Maintainers Organizers Report
By Andrew Russell, The Maintainers Co-Founder
Thanks to our project’s support from the Alfred P. Sloan Foundation, 2019 has been a busy time for my fellow co-founder Lee Vinsel and me. Together with Jessica Meyerson and her colleagues at the Educopia Institute, we’re focused on a new dimension of our effort to raise awareness around the concepts of maintenance and individual maintainers. This new dimension explores how best to foster and support the many interest-based maintenance communities that have surfaced organically – from transportation infrastructure, to digital preservation, to open source software.
The core of our work with these maintenance communities is to find ways to “maintain The Maintainers.” (In other words, how can we avoid being crushed by irony?) To that end, our Sloan grant is supporting targeted efforts with two distinct communities of maintainers: 1) a group of “information maintainers” who have been working together to define their shared interests over the past year, and 2) a group of “workforce maintainers” who have explicit interests around supporting the maintainers in our workforce. Together with Educopia, we will be hosting a series of in-person meetings in April with stakeholders from these groups, with an eye towards capturing lessons learned for other maintenance communities to benefit from as we approach 2020. We plan to distill these lessons, as well as our process for engaging communities, into a document we’re calling the Maintenance Community Framework.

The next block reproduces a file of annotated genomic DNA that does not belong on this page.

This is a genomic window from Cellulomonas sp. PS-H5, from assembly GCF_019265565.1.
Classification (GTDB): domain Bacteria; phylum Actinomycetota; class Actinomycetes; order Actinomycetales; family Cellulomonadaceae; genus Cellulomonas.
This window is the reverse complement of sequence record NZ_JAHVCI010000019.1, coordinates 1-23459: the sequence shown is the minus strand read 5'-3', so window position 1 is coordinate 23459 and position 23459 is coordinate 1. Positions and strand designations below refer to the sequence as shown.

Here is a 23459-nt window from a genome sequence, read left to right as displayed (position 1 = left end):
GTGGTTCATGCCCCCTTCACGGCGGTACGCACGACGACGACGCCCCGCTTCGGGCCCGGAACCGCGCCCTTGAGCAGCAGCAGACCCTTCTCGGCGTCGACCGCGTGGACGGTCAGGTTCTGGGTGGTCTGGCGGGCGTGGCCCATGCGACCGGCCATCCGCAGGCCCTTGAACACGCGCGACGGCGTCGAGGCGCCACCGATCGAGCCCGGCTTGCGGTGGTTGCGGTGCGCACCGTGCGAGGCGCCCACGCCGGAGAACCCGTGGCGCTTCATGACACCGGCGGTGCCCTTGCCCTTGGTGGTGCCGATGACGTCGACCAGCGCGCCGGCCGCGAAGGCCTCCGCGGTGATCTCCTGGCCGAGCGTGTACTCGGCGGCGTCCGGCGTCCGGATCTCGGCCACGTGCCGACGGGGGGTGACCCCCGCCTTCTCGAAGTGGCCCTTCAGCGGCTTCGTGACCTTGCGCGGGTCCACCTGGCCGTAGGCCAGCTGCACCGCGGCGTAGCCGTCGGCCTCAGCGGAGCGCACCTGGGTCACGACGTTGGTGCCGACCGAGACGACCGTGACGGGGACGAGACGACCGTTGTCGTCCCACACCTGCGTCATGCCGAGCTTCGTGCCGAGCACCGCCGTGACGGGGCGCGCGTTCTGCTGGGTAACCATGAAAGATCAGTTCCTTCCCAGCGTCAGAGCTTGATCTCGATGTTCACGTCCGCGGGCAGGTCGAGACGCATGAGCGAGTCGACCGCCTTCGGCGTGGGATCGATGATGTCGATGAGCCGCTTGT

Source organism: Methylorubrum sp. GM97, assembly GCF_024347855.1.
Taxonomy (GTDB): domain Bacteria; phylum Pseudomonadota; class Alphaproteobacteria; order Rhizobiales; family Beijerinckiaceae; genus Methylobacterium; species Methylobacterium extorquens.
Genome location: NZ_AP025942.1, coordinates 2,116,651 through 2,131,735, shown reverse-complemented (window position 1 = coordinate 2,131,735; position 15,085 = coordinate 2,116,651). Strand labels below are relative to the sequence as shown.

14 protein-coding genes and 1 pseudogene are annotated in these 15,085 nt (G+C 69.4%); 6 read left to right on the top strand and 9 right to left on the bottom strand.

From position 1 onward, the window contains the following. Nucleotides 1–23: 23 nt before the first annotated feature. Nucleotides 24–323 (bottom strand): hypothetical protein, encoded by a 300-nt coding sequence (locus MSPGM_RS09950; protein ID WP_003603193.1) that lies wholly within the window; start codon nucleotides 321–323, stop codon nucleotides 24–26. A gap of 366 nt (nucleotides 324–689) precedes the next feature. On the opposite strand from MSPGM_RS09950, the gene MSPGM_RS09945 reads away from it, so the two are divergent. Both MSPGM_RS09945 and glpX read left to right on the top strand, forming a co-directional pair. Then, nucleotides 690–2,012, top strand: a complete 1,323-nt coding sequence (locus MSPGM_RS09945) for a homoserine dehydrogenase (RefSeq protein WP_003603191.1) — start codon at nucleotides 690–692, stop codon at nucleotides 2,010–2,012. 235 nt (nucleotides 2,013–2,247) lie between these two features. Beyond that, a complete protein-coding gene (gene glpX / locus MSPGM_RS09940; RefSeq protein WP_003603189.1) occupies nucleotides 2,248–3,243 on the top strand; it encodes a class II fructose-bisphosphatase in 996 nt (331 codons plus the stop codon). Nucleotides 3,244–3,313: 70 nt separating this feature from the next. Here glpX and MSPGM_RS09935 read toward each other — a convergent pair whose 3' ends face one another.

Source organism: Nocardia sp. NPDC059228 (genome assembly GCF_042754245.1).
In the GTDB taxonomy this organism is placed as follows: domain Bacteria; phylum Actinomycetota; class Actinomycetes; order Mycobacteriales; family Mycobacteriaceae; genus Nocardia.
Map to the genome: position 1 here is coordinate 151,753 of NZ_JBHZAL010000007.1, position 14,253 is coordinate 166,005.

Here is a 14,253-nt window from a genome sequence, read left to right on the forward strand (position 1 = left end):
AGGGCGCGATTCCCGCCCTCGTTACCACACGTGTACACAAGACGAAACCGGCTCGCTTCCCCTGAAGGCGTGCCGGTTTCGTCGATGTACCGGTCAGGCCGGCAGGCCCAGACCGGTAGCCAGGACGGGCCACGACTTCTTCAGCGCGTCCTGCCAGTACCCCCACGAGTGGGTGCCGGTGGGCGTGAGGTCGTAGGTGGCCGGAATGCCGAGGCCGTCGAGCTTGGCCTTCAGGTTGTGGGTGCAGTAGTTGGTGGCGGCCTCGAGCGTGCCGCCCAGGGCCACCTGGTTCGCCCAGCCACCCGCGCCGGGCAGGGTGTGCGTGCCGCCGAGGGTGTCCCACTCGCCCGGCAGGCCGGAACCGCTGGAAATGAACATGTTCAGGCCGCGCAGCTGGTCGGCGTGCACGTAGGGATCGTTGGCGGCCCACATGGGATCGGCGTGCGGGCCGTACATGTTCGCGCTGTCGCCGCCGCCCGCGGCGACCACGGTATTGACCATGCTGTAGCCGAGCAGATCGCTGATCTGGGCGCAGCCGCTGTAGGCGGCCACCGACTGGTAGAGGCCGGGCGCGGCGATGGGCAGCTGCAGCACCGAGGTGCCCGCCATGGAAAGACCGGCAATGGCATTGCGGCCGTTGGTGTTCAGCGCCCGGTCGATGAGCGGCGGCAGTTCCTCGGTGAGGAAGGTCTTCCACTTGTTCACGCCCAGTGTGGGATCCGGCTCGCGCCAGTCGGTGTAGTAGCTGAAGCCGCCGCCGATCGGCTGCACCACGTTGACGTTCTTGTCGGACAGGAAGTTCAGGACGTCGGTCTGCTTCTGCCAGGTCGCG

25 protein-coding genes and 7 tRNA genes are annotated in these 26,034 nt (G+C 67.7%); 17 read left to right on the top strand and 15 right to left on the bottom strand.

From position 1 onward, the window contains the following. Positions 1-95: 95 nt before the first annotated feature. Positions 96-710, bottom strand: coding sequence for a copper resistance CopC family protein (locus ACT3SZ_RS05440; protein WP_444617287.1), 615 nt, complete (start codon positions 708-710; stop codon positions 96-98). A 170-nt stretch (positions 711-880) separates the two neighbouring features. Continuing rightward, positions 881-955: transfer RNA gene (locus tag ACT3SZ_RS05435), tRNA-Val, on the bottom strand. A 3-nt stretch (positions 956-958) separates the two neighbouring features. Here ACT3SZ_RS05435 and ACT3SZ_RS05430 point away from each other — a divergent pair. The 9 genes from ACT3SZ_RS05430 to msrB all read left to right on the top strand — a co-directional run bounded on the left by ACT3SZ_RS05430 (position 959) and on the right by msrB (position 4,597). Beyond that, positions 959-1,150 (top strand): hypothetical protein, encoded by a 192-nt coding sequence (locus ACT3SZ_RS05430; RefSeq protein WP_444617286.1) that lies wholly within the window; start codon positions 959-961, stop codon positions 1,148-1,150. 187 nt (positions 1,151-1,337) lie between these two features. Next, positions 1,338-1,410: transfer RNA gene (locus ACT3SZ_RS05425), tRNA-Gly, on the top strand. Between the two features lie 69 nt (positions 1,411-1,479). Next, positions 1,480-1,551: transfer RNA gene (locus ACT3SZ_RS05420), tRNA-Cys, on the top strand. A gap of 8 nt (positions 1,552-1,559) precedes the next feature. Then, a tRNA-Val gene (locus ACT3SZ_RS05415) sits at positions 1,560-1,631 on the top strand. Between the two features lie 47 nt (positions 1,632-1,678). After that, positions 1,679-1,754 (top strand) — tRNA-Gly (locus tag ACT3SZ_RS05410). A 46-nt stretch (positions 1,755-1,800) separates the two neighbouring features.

Another important focus of our work under the Sloan grant is to improve our communications. In a sense, we’re maturing as an organization (or trying our best!). Guided by Christina Drummond and Sam Fried on our project team, our goal is to improve the frequency and timeliness of our updates. After developing a strategic communications plan over the winter, we are now ramping up our updates on this blog, the Maintainers listserv, and Twitter. We’re also investigating the best way to “maintain” these communications platforms for the good of our community. For example, we’ve had a fascinating dialog on our Maintainers email list over our different options for list migration: use Google? Stick with tried-and-true open source solutions? Who will take care of administration and troubleshooting? Throughout the discussion, we welcome the opportunity to pause and reflect, and to keep in mind the balance between our values and our practical needs to be low-overhead and sustainable.
Also along the lines of communications, we are actively refining some of the core questions people ask us: who are The Maintainers? What do you do? And what are you trying to accomplish? We raise these questions constantly in individual conversations, but it’s time to document some of our answers—and open questions—on our website, www.themaintainers.org. Much like our conversations on the listserv, we will be looking to you, our community, to help us refine and affirm our shared values and mission as we continue to evolve from our origins of an academic quip to something much more impactful.
The planning is underway for our next annual gathering, building on our successful 2016 and 2017 meetings. We have identified four focus areas that will each have a dedicated track—information maintenance, transportation infrastructure, open source software, and maintainers in the workforce—as well as an open track for other topics that don’t neatly fit. Announcements for the Save the Date, Call for Proposals, Lodging, and Sponsorship information will be forthcoming over the next month.
We want to hear from you! We’re eager to hear your experiences, listen to your advice, and talk about your ideas for building this movement. Please reach out on Twitter (@The_Maintainers), send us email, and/or join our maintainers mailing list and contribute to the discussion.